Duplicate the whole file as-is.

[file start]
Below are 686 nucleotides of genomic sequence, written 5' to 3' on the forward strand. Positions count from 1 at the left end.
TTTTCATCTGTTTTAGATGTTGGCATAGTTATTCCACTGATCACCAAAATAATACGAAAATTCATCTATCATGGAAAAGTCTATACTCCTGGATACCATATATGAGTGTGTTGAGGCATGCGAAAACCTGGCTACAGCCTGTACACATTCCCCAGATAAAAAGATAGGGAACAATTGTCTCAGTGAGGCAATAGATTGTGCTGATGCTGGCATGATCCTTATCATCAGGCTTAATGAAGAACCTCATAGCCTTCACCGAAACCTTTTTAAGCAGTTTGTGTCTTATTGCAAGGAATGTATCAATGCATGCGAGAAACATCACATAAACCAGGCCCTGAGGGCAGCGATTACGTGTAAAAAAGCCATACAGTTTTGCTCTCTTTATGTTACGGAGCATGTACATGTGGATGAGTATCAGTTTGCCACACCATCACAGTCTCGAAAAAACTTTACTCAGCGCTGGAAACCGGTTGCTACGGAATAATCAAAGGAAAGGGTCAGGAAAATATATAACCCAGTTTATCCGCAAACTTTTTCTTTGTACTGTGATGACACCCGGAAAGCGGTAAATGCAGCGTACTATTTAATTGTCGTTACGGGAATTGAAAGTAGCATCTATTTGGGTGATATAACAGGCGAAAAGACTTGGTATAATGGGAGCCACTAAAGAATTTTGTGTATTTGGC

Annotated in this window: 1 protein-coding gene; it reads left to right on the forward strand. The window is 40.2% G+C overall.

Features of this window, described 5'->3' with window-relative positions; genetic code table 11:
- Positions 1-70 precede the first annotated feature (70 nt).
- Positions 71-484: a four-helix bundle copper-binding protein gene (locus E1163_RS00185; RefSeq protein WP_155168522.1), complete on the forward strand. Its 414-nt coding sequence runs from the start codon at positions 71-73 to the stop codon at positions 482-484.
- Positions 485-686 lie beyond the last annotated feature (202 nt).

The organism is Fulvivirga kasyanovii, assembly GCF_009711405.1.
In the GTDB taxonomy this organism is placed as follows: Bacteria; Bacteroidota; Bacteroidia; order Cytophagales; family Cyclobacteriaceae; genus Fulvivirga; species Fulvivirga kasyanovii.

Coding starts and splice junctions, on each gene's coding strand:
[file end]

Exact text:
Below are 686 nucleotides of genomic sequence, written 5' to 3' on the forward strand. Positions count from 1 at the left end.
TTTTCATCTGTTTTAGATGTTGGCATAGTTATTCCACTGATCACCAAAATAATACGAAAATTCATCTATCATGGAAAAGTCTATACTCCTGGATACCATATATGAGTGTGTTGAGGCATGCGAAAACCTGGCTACAGCCTGTACACATTCCCCAGATAAAAAGATAGGGAACAATTGTCTCAGTGAGGCAATAGATTGTGCTGATGCTGGCATGATCCTTATCATCAGGCTTAATGAAGAACCTCATAGCCTTCACCGAAACCTTTTTAAGCAGTTTGTGTCTTATTGCAAGGAATGTATCAATGCATGCGAGAAACATCACATAAACCAGGCCCTGAGGGCAGCGATTACGTGTAAAAAAGCCATACAGTTTTGCTCTCTTTATGTTACGGAGCATGTACATGTGGATGAGTATCAGTTTGCCACACCATCACAGTCTCGAAAAAACTTTACTCAGCGCTGGAAACCGGTTGCTACGGAATAATCAAAGGAAAGGGTCAGGAAAATATATAACCCAGTTTATCCGCAAACTTTTTCTTTGTACTGTGATGACACCCGGAAAGCGGTAAATGCAGCGTACTATTTAATTGTCGTTACGGGAATTGAAAGTAGCATCTATTTGGGTGATATAACAGGCGAAAAGACTTGGTATAATGGGAGCCACTAAAGAATTTTGTGTATTTGGC

Annotated in this window: 1 protein-coding gene; it reads left to right on the forward strand. The window is 40.2% G+C overall.

Features of this window, described 5'->3' with window-relative positions; genetic code table 11:
- Positions 1-70 precede the first annotated feature (70 nt).
- Positions 71-484: a four-helix bundle copper-binding protein gene (locus E1163_RS00185; RefSeq protein WP_155168522.1), complete on the forward strand. Its 414-nt coding sequence runs from the start codon at positions 71-73 to the stop codon at positions 482-484.
- Positions 485-686 lie beyond the last annotated feature (202 nt).

The organism is Fulvivirga kasyanovii, assembly GCF_009711405.1.
In the GTDB taxonomy this organism is placed as follows: Bacteria; Bacteroidota; Bacteroidia; order Cytophagales; family Cyclobacteriaceae; genus Fulvivirga; species Fulvivirga kasyanovii.

Coding starts and splice junctions, on each gene's coding strand: